I've been struggling with depression for over a year to the point where I've begun self-harming. My parents do not know this. I've been wanting to tell them for a while because I truly want help, but I'm afraid. How do I let them know?

First, let me express my empathy for the pain you have been experiencing this past year. Depression often starts as an invisible wound, and you, like many others, have found that it can lead to a visible wound; the cutting. Second, let me congratulate you on seeking advice on what to do next. Tackling depression head on will help you begin to gain control of it, rather than it maintaining control over your thoughts, feelings and actions. Third, your instincts are completely on target. Telling your parents and getting help is definitely in order. I am very glad that you are gearing up to do this.

Let me suggest that you simply begin to tell your story. Pick a time and place that you can speak to them with some privacy and some “space” to shed some tears (maybe in the early evening at home, not on the drive to school on a Monday morning). Start wherever the beginning seems to you and describe what you have been experiencing—the negative thoughts, the unpleasant feelings, the physical symptoms (this may include some combination of changes in your sleep, your appetite, your ability to concentrate, your energy level). Sometimes depression begins after a loss or disappointment, sometimes it just starts “out of the blue.” Feelings simply are, they aren’t right are wrong, they are just there. Explain some of the strategies you have tried to make the depressed feelings go away (I bet there was a long list before you turned to cutting). Tell your parents that you realize you can’t fix the depression on your own and that you want both their love and support and professional help to feel better. I predict that doing this will set you on the road to recovery.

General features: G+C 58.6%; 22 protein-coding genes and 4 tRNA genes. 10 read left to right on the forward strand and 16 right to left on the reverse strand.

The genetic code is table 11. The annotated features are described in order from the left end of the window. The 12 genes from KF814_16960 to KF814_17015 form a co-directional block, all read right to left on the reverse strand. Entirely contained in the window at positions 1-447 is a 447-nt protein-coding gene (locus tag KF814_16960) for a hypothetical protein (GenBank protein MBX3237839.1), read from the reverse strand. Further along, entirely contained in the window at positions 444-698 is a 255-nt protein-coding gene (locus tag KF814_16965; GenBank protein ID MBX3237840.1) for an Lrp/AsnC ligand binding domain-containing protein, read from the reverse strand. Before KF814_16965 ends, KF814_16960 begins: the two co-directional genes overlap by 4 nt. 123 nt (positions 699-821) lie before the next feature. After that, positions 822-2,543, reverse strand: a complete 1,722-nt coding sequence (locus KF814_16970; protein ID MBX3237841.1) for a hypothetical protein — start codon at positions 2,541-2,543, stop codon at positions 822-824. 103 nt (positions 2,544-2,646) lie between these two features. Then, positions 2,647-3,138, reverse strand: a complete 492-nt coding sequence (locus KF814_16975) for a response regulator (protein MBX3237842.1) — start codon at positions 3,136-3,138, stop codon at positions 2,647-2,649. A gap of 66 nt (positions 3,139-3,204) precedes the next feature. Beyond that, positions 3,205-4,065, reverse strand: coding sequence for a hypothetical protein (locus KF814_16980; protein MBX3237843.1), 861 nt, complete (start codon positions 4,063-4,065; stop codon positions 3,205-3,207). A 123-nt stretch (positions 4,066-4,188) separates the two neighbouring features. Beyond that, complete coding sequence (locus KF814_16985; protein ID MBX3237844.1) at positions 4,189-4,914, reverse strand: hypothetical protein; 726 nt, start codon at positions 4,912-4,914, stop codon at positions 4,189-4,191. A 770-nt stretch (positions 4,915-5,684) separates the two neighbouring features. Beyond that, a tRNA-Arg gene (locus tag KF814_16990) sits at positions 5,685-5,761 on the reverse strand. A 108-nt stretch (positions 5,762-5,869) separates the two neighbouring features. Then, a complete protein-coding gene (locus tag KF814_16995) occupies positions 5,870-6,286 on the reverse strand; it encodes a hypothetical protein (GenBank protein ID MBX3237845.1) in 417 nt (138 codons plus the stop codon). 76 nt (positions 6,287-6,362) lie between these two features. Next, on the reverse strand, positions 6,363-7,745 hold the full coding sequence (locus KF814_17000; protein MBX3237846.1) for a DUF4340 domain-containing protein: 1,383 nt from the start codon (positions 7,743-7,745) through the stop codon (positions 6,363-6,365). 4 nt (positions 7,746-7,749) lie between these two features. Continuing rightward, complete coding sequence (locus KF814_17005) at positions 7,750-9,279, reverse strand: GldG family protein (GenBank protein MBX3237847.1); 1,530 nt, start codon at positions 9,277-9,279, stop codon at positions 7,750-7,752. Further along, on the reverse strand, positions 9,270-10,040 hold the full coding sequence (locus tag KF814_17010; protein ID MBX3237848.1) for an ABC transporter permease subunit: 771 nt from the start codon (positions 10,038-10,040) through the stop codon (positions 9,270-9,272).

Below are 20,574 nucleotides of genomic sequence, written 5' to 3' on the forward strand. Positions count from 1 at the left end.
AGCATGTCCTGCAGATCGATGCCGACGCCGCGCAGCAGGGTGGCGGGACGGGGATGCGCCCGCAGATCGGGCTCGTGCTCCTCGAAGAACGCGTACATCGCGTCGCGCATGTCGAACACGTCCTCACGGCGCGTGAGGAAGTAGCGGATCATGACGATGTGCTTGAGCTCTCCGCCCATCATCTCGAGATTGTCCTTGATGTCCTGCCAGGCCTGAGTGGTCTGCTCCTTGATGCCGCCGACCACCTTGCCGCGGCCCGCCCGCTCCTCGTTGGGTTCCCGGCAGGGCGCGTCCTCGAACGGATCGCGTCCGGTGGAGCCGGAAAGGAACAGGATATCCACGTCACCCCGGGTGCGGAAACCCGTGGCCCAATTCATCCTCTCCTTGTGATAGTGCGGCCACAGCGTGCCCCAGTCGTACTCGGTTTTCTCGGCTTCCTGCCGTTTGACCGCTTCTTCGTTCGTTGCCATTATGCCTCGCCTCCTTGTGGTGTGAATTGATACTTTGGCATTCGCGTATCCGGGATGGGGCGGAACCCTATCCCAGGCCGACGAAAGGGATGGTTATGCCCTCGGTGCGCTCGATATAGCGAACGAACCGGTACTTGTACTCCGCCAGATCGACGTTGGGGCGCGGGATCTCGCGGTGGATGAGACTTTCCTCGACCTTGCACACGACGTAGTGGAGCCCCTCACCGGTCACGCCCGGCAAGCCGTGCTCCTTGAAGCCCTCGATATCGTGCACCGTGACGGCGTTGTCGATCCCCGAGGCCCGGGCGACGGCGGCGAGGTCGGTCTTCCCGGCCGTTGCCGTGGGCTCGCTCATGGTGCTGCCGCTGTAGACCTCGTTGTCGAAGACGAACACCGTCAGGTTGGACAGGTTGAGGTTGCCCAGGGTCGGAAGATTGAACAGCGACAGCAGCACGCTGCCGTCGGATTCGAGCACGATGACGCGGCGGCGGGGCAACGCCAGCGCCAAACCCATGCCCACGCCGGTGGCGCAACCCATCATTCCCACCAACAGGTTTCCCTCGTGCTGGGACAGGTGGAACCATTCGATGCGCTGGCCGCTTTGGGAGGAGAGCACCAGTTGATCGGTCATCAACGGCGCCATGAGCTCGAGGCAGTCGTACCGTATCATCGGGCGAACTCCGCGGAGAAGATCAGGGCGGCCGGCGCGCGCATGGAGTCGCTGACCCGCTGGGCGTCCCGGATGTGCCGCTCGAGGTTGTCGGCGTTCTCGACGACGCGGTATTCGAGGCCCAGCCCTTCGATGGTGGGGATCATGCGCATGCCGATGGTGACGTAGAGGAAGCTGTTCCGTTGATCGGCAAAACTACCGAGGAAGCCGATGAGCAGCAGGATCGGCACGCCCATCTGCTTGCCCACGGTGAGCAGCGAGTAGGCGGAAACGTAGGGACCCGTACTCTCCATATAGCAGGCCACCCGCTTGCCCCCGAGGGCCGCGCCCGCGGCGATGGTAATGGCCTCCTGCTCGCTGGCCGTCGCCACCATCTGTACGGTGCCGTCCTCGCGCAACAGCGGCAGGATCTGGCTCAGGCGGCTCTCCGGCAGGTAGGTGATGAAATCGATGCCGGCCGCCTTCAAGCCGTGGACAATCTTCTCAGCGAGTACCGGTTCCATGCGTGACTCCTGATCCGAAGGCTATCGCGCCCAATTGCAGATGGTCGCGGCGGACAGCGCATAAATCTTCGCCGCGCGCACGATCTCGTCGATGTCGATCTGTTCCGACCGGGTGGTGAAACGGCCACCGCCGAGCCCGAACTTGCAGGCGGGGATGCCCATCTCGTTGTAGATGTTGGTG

About the Doc

About the Doc

Mary Fristad, PhD, ABPP, is a Professor of Psychiatry, Psychology and Human Nutrition at the Ohio State University. Dr. Fristad is the Director of Research and Psychological Services in the OSU Division of Child and Adolescent Psychiatry; her area of specialty is childhood mood disorders. She has published over 150 articles and book chapters addressing the assessment and treatment of childhood-onset depression, suicidality and bipolar disorder (manic-depression). Dr. Fristad has been the principal or co-principal investigator on over two dozen federal, state, local grants focused on assessment and treatment of mood disorders in children.

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